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Addressing racial disparities in infant mortality requires dismantling structural racism

Black babies in Ohio are born too early and too small — factors that contribute to dying before their first birthdays at a rate twice that of white babies (Source: “Black babies dying at alarming rate: How can their lives be saved?,” Dayton Daily News, March 14, 2021).

While disparities in income and educational attainment play a role, Black mothers with higher incomes and education are still more likely to live in disadvantaged neighborhoods, face biases from health care professionals and toxic stress from racism that erodes health on a cellular level, according to the Health Policy Institute of Ohio. Some research indicates the health impacts of that stress can be passed on.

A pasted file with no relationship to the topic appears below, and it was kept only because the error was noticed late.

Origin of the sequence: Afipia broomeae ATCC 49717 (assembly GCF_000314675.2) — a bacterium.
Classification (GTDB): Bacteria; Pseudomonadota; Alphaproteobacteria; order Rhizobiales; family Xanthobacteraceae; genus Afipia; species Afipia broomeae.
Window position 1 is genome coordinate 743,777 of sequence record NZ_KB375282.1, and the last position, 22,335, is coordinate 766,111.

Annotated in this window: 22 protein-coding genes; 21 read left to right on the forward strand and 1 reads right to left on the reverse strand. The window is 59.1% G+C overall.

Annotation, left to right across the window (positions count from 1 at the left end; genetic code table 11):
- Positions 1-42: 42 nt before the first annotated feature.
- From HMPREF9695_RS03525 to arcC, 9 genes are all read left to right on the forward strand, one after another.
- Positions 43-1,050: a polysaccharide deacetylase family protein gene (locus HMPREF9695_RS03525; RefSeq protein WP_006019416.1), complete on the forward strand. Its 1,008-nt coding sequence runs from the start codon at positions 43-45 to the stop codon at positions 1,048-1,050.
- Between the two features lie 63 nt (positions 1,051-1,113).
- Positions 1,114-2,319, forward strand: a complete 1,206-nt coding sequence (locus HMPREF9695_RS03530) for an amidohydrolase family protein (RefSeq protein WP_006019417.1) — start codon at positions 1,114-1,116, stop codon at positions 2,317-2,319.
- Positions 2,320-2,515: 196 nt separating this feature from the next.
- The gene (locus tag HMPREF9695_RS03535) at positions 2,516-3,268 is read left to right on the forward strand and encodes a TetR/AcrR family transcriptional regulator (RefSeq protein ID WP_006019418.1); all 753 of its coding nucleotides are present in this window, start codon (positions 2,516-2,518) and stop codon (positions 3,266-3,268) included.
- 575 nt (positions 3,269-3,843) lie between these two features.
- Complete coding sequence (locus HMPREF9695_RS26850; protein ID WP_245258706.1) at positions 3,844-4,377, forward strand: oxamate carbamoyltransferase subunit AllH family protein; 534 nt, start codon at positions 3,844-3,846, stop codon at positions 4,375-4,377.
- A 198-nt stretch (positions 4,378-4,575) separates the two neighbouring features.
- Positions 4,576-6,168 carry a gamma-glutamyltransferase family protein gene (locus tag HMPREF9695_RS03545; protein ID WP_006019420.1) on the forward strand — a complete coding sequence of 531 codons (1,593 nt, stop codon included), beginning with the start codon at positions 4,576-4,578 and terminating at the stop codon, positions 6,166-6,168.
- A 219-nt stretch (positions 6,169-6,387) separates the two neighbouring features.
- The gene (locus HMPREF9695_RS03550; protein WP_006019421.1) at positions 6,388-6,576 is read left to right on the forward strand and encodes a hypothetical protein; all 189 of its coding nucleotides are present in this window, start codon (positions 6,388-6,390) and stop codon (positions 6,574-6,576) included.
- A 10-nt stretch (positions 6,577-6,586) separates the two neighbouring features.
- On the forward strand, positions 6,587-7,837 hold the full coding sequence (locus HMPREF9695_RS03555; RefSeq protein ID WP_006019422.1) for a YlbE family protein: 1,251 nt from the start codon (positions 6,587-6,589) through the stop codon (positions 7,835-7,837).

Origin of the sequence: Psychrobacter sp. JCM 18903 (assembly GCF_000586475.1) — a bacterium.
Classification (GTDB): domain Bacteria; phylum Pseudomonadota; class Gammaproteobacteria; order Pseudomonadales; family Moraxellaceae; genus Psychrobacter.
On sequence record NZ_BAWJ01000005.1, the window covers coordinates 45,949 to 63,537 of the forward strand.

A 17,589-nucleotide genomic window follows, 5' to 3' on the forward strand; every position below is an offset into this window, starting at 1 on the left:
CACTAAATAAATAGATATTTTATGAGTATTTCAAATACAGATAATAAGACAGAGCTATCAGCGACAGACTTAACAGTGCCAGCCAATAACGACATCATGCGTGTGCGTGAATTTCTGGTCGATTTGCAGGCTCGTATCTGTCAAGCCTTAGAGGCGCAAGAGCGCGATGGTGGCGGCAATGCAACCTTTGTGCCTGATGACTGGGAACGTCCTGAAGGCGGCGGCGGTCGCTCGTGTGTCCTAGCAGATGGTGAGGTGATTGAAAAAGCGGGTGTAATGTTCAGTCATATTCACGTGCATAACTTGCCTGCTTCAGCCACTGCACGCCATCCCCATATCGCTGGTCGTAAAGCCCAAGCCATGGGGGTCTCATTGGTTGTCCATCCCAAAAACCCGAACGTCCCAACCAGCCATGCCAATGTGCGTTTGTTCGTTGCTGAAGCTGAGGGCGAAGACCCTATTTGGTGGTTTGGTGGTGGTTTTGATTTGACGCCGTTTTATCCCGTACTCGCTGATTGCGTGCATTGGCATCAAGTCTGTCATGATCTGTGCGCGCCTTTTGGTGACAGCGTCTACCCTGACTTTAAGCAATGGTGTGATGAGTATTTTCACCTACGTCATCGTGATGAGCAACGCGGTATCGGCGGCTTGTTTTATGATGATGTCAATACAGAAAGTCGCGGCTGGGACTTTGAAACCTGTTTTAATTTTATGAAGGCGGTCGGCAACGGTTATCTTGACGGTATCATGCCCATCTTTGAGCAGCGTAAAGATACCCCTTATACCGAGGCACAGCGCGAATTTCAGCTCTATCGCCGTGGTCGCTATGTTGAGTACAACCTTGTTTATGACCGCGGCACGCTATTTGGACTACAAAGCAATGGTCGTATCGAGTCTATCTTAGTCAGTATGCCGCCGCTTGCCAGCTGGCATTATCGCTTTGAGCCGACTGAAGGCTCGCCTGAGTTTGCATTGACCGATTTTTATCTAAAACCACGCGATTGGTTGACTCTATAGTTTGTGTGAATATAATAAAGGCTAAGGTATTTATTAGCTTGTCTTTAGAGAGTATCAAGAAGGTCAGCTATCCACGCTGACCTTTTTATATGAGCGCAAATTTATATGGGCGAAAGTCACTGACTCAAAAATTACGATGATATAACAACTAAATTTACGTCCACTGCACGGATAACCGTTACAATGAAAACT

Policymakers need to dismantle structural racism with reforms that create equitable access for communities of color to housing, jobs, education and quality, less-biased health care, say experts at HPIO. In the short-term, local groups should continue connecting minority and at-risk moms with assistance services.